Assuming Mikes is a correct statement of federal constitutional law, it is not controlling in the present case because more than mere fingerprint evidence is present. Our Supreme Court has set forth the applicable constitutional test concerning the sufficiency of evidence in cases where the conviction is premised on fingerprint evidence as follows: “An appellate court called upon to review the sufficiency of the evidence supporting a judgment of conviction of a criminal offense must, after a review of the whole record, determine whether the evidence is such that a reasonable trier of fact could have found the defendant guilty beyond a reasonable doubt. [Citations.] The standard of appellate review is the same in cases in which the People rely primarily on circumstantial evidence. [Citation.] Although it is the duty of the jury to acquit a defendant if it finds that circumstantial evidence is susceptible of two interpretations, one of which suggests guilt and the other innocence [citations], it is the jury, not the appellate court which must be convinced of the defendant's guilt beyond a reasonable doubt. ‘ “If the circumstances reasonably justify the trier of fact's findings, the opinion of the reviewing court that the circumstances might also be reasonably reconciled with a contrary finding does not warrant a reversal of the judgment.” ’ [Citations.] ‘Circumstantial evidence may be sufficient to connect a defendant with the crime and to prove his guilt beyond a reasonable doubt.’ [Citation.]” (People v. Bean (1988) 46 Cal.3d 919, 932–933, 251 Cal.Rptr. 467, 760 P.2d 996; see Jackson v. Virginia (1979) 443 U.S. 307, 318–319, 99 S.Ct. 2781, 2788–2789, 61 L.Ed.2d 560.) It Bean, the principal evidence linking the defendant with one of the murders was a palm print on the sink counter of the decedent's residence. Even less evidence linked the defendant to the other homicide in Bean. As to the second homicide, the evidence indicated that defendant's fingerprints had been found on a pair of sunglasses and he had been observed near the scene of the homicide. (People v. Bean, supra, 46 Cal.3d at pp. 933–934, 251 Cal.Rptr. 467, 760 P.2d 996.) California trial and intermediate appellate courts are bound by the holding of Bean. (Auto Equity Sales, Inc. v. Superior Court (1962) 57 Cal.2d 450, 454–456, 20 Cal.Rptr. 321, 369 P.2d 937.) The California Supreme Court has repeatedly emphasized that fingerprints are the strongest evidence of identity and ordinarily are sufficient by themselves to identify the perpetrator of the crime. (People v. Andrews (1989) 49 Cal.3d 200, 211, 260 Cal.Rptr. 583, 776 P.2d 285; People v. Johnson (1988) 47 Cal.3d 576, 601, 253 Cal.Rptr. 710, 764 P.2d 1087; People v. Gardner (1969) 71 Cal.2d 843, 849, 79 Cal.Rptr. 743, 457 P.2d 575; People v. Riser (1956) 47 Cal.2d 566, 589, 305 P.2d 1; People v. Adamson (1946) 27 Cal.2d 478, 495, 165 P.2d 3.) As noted previously, Mikes, a decision of an intermediate federal appellate court, is not binding authority on California courts.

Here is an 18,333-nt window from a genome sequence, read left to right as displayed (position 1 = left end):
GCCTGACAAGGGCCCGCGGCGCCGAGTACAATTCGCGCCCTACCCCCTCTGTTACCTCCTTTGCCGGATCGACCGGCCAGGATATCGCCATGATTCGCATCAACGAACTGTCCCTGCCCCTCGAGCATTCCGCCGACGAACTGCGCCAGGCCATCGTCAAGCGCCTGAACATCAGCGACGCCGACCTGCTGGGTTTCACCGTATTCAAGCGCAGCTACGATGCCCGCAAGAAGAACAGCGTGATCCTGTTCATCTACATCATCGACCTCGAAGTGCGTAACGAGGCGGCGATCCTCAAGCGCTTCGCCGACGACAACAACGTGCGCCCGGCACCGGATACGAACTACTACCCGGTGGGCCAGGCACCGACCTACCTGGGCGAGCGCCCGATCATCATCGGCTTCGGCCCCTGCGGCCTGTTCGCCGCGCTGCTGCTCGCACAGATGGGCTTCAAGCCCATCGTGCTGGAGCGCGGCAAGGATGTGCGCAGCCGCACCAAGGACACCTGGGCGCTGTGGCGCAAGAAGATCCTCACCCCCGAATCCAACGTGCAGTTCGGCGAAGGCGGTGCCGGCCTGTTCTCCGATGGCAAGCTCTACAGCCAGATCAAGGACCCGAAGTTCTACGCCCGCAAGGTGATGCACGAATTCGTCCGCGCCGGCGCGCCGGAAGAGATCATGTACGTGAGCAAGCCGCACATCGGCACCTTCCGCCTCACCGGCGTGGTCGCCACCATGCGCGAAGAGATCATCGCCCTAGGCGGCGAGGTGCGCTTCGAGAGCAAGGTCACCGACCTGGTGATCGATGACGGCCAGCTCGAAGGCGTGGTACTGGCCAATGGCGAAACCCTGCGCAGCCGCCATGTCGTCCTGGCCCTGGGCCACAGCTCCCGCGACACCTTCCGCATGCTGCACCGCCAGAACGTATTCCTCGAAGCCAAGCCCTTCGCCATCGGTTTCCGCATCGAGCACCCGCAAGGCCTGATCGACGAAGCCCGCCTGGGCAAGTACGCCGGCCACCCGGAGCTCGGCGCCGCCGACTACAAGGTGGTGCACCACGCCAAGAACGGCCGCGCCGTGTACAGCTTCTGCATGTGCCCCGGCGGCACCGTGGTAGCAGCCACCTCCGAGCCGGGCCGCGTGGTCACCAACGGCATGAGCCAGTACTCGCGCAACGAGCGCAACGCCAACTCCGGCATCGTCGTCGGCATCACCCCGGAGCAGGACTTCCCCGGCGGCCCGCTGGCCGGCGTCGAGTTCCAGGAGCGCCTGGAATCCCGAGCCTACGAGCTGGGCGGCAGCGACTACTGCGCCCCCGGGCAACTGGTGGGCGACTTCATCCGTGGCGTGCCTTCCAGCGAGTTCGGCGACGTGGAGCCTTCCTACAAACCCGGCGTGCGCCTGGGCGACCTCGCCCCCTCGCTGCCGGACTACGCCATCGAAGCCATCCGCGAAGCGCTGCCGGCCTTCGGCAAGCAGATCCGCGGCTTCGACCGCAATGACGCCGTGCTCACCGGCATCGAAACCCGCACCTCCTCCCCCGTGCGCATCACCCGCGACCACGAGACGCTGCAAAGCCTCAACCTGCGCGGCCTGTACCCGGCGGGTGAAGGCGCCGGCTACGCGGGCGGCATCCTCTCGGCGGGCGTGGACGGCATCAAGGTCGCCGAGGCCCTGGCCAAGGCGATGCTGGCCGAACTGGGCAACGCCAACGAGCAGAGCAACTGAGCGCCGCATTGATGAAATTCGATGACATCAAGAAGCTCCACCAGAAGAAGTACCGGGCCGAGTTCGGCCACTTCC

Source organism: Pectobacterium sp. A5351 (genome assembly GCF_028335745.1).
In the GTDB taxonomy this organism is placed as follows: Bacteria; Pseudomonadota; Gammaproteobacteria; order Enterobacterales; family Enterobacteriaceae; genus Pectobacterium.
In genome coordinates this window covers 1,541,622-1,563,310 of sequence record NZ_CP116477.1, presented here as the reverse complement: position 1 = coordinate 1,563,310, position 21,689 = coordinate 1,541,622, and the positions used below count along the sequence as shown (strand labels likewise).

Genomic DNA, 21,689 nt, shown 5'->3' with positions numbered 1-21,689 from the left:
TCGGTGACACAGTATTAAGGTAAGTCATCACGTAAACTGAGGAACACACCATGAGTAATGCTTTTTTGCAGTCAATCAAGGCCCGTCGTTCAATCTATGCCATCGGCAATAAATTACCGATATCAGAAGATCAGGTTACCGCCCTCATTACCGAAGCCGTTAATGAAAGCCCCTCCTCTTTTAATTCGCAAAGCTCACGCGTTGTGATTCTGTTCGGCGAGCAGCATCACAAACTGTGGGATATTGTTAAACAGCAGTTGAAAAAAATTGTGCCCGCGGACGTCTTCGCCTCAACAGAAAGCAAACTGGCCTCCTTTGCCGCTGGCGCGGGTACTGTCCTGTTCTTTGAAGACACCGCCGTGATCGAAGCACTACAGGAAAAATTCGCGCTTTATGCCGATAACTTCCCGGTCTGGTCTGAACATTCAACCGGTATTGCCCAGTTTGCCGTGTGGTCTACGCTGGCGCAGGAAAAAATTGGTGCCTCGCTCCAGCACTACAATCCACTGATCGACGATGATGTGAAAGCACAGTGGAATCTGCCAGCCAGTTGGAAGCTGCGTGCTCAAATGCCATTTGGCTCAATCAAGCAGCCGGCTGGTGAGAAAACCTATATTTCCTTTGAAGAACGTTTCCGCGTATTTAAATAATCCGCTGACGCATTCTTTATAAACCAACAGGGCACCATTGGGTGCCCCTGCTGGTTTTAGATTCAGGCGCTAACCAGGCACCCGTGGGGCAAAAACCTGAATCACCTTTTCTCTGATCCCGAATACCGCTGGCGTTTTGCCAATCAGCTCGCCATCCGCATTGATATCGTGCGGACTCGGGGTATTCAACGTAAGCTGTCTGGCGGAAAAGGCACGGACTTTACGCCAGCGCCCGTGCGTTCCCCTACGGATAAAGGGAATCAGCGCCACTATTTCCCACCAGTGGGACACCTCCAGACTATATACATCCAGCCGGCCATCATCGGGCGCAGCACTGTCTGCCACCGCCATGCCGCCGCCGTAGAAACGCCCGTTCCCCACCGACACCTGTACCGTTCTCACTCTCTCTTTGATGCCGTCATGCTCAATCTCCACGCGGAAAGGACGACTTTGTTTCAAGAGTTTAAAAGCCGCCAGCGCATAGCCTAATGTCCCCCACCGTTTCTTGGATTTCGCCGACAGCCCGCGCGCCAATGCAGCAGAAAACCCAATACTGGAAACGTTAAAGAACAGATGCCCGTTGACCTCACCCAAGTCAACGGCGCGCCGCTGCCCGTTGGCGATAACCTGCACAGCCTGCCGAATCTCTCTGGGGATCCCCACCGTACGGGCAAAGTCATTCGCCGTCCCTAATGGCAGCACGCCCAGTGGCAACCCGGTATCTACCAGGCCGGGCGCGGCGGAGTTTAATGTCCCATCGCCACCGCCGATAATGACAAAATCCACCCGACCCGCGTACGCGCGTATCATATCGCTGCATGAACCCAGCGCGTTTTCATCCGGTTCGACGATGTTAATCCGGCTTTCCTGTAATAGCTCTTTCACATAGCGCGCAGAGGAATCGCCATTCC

Applying Bean to the present case, we conclude sufficient evidence identifying defendant as the perpetrator of the offense was presented. Defendant had been present inside the apartment three to five times prior to the burglary; therefore, he was familiar with it. He knew that the VCR stolen by the burglar was in the apartment because he himself had installed it several weeks prior to the theft. When defendant was in the apartment as a guest of Ms. Munoz prior to the burglary, he did not go into the part of the kitchen where the palm prints were found. Every other weekend, Ms. Munoz's father would wash the outside of the windows. There was no evidence defendant was present between the last time the exterior of the windows were cleaned and the burglary nor was there any evidence that defendant would have had any reason to place his hand on the window exterior except to gain surreptitious entry into the apartment. Nobody testified that defendant, during his visits to the residence touched the window where the burglar left the palm prints. This evidence is sufficient to support the judgment which is affirmed. (People v. Bean, supra, 46 Cal.3d at p. 934, 251 Cal.Rptr. 467, 760 P.2d 996; People v. Preciado (1991) 233 Cal.App.3d 1244, 1246–1247, 285 Cal.Rptr. 22.) Bean states the test concerning sufficiency of fingerprint evidence to be utilized by all California intermediate appellate and trial courts because it is a decision of our Supreme Court. Mikes, insofar as it is inconsistent with Bean, may not be relied upon by California intermediate appellate and trial courts because it is an intermediate federal appellate court decision.
The judgment is affirmed.
TURNER, Presiding Justice.
ASHBY and GRIGNON, JJ., concur.